HK's financial centre status at risk with tightening of travel restrictions
The city’s rival hubs such as Singapore have already reopened.
A top lobby group for Hong Kong’s financial firms has warned that the city’s status as a financial centre might be “at risk,” following the government's further tightening of travel restrictions.
Hong Kong announced on Tuesday that it will tighten its travel restrictions to be on par with the mainland’s COVID measures, despite no recorded major local outbreaks in the past two months.
Carrie Lam said the move was done to be able to “resume some quarantine free travel with the mainland.”
"If Hong Kong were to loosen border controls for people arriving from overseas or adopt with what other countries have done—so-called to live with COVID-19 virus—then the chances to travel with the mainland will be reduced,” Lam added.
Carrie Lam announced that the city will lift the quarantine exemptions given to specific groups of visitors coming from overseas and the mainland.
Diplomats and business leaders were among those persons who were exempted from hotel quarantining for 14 to 20 days.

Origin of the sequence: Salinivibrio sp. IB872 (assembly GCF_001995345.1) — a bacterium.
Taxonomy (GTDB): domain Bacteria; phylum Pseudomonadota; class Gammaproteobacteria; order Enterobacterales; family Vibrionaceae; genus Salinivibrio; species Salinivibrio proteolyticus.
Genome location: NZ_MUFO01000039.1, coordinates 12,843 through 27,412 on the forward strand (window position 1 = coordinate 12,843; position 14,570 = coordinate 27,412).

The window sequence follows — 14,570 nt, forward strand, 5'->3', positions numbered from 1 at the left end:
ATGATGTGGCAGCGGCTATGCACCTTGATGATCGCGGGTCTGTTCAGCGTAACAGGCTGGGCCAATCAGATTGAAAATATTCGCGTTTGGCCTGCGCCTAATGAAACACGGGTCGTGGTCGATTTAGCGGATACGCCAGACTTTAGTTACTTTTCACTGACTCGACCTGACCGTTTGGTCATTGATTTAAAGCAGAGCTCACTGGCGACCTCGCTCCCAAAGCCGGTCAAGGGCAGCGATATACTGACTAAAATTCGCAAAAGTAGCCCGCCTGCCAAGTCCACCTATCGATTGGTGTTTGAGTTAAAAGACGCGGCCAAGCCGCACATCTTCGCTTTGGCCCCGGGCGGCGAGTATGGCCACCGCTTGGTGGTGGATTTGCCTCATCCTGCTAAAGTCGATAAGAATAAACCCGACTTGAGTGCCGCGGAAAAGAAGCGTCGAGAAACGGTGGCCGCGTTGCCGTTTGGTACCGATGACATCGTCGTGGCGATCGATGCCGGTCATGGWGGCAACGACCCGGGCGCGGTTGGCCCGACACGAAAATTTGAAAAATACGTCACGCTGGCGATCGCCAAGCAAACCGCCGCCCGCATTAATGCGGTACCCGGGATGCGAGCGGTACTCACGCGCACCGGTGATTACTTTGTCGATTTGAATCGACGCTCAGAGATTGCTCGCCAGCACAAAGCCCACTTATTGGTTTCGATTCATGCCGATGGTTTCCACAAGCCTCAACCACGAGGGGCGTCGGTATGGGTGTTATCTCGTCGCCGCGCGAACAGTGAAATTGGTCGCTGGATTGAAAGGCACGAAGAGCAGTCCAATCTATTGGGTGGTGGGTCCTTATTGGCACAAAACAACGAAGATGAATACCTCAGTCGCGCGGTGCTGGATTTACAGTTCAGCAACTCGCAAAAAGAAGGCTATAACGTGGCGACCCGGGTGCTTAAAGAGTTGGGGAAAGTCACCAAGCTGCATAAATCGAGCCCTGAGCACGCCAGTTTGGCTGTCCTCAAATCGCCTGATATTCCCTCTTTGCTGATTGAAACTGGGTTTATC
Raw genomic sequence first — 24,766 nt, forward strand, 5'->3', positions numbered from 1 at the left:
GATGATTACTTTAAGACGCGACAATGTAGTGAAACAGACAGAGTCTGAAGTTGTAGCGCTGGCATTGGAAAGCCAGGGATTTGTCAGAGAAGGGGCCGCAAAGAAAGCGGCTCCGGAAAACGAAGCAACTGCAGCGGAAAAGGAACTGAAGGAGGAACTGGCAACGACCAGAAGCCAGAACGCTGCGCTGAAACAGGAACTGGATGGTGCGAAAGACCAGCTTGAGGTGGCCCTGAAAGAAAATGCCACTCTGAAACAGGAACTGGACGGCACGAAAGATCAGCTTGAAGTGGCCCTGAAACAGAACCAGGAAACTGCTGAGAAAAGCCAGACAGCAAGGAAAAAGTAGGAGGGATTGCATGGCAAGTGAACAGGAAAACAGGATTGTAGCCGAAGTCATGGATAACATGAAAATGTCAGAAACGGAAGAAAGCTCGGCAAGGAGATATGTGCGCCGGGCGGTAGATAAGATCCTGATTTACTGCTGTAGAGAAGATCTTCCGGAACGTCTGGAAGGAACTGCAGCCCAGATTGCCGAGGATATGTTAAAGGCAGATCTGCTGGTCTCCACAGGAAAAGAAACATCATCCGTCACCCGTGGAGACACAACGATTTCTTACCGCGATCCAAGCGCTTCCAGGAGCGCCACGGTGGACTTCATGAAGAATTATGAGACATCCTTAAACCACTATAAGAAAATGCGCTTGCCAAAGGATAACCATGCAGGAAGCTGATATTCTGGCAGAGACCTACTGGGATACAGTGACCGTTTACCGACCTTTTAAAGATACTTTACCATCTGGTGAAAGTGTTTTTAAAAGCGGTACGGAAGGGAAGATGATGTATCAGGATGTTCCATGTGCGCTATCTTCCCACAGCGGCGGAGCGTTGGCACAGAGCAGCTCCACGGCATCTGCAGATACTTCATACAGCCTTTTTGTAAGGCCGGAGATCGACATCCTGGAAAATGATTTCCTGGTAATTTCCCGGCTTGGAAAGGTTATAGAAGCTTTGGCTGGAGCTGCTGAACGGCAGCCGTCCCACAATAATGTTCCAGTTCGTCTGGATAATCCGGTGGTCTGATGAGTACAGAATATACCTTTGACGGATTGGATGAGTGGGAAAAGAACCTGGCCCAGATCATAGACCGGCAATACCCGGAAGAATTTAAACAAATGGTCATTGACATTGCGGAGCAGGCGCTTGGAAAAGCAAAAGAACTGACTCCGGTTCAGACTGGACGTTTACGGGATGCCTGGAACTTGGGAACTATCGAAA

Lam, however, did not detail which categories would now be denied exemptions, based on a report from Agence France-Presse.
The business community has warned the government of possible repercussions in the long-term prospects of Hong Kong as a business hub with its hard-line approach.
In a letter seen by Bloomberg, Asia Securities Industry & Financial Markets Association (ASIFMA), the top lobby group for financial firms in the city, said the government’s zero-COVID strategy is putting at risk not only HK’s status as a financial centre but its “broader economic recovery and competitiveness.”
The government's latest move has further developed unease in the business community, especially now that its rival finance centres such as Singapore, Tokyo, London, and New York have already reopened.